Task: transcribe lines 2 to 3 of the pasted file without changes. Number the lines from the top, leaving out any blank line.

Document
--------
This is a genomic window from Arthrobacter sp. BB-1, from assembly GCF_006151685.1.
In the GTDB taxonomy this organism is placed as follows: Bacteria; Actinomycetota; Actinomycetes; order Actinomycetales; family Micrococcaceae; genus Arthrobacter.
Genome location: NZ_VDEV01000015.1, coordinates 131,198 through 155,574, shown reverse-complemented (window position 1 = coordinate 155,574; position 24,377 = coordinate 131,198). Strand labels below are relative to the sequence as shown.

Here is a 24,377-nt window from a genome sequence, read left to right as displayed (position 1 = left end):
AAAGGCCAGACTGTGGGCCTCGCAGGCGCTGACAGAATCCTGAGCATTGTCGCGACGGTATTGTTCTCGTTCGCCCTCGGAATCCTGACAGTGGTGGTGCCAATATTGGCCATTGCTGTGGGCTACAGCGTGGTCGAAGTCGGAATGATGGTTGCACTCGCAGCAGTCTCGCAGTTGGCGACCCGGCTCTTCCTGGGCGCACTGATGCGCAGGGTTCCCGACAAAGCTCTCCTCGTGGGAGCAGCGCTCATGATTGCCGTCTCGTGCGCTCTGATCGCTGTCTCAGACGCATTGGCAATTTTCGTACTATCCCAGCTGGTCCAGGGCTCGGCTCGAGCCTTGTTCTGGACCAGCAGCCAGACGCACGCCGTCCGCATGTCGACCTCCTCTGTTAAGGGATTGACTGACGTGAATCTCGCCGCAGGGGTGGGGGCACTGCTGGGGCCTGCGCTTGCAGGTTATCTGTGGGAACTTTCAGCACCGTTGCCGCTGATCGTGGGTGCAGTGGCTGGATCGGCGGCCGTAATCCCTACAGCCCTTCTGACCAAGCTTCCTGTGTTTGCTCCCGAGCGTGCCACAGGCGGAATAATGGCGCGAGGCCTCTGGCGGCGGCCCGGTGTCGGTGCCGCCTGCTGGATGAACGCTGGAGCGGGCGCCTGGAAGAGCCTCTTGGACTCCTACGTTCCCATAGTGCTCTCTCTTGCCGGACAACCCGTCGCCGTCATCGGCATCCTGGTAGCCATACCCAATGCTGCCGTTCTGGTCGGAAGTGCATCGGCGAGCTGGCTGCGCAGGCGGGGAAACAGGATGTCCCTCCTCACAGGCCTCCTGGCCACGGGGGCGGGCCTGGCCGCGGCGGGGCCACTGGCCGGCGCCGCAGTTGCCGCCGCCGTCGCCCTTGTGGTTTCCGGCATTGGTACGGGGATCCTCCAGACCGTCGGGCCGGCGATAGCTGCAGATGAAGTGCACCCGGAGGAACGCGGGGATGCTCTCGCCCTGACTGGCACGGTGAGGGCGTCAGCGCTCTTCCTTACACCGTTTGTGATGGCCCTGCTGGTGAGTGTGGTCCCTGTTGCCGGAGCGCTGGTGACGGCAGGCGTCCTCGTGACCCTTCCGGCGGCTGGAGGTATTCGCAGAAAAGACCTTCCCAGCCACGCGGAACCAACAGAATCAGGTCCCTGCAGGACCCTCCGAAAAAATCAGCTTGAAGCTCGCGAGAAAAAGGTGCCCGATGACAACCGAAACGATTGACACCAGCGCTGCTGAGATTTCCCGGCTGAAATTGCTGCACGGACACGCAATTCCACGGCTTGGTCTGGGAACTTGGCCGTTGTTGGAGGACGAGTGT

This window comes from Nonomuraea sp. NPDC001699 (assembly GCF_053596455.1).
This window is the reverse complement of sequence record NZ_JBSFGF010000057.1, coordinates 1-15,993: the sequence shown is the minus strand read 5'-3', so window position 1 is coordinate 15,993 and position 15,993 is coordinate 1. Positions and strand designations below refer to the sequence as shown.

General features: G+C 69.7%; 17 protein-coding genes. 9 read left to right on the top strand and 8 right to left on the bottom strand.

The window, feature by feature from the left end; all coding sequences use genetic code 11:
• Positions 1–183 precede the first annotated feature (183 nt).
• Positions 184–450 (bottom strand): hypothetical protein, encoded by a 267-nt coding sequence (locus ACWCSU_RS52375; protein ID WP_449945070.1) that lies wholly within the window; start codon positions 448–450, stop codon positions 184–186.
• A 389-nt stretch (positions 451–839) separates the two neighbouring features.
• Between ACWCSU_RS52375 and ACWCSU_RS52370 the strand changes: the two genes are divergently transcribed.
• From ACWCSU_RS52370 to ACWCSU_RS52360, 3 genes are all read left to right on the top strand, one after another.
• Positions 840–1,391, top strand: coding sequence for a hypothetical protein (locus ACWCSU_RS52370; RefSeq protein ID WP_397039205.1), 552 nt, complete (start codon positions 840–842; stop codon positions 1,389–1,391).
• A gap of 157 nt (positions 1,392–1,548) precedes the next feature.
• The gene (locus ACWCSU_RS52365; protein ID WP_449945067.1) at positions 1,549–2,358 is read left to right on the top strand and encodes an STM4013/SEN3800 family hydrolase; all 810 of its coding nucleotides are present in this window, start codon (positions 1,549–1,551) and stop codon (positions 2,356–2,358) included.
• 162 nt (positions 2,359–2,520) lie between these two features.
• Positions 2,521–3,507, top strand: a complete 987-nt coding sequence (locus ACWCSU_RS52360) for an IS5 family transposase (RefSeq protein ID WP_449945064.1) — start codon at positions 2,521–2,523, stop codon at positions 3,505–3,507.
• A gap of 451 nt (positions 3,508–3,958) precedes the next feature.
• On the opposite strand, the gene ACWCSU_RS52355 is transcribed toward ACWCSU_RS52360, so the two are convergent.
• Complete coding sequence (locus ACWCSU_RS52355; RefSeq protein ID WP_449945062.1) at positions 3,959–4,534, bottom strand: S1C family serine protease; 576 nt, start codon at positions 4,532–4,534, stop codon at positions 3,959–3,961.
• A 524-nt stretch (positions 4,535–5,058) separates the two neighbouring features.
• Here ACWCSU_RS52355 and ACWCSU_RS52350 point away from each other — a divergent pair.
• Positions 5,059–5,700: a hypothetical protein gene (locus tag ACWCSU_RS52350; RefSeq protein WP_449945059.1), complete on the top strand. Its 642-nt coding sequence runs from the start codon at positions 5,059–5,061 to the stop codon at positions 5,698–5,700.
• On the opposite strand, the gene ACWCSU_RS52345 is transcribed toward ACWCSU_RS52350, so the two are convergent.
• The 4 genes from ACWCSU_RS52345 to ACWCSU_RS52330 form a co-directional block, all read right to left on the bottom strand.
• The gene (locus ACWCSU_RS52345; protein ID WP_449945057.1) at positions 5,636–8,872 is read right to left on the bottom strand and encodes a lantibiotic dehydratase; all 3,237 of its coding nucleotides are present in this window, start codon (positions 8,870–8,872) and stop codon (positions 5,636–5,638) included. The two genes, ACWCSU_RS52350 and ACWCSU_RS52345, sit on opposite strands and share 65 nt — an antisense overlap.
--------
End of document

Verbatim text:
In the GTDB taxonomy this organism is placed as follows: Bacteria; Actinomycetota; Actinomycetes; order Actinomycetales; family Micrococcaceae; genus Arthrobacter.
Genome location: NZ_VDEV01000015.1, coordinates 131,198 through 155,574, shown reverse-complemented (window position 1 = coordinate 155,574; position 24,377 = coordinate 131,198). Strand labels below are relative to the sequence as shown.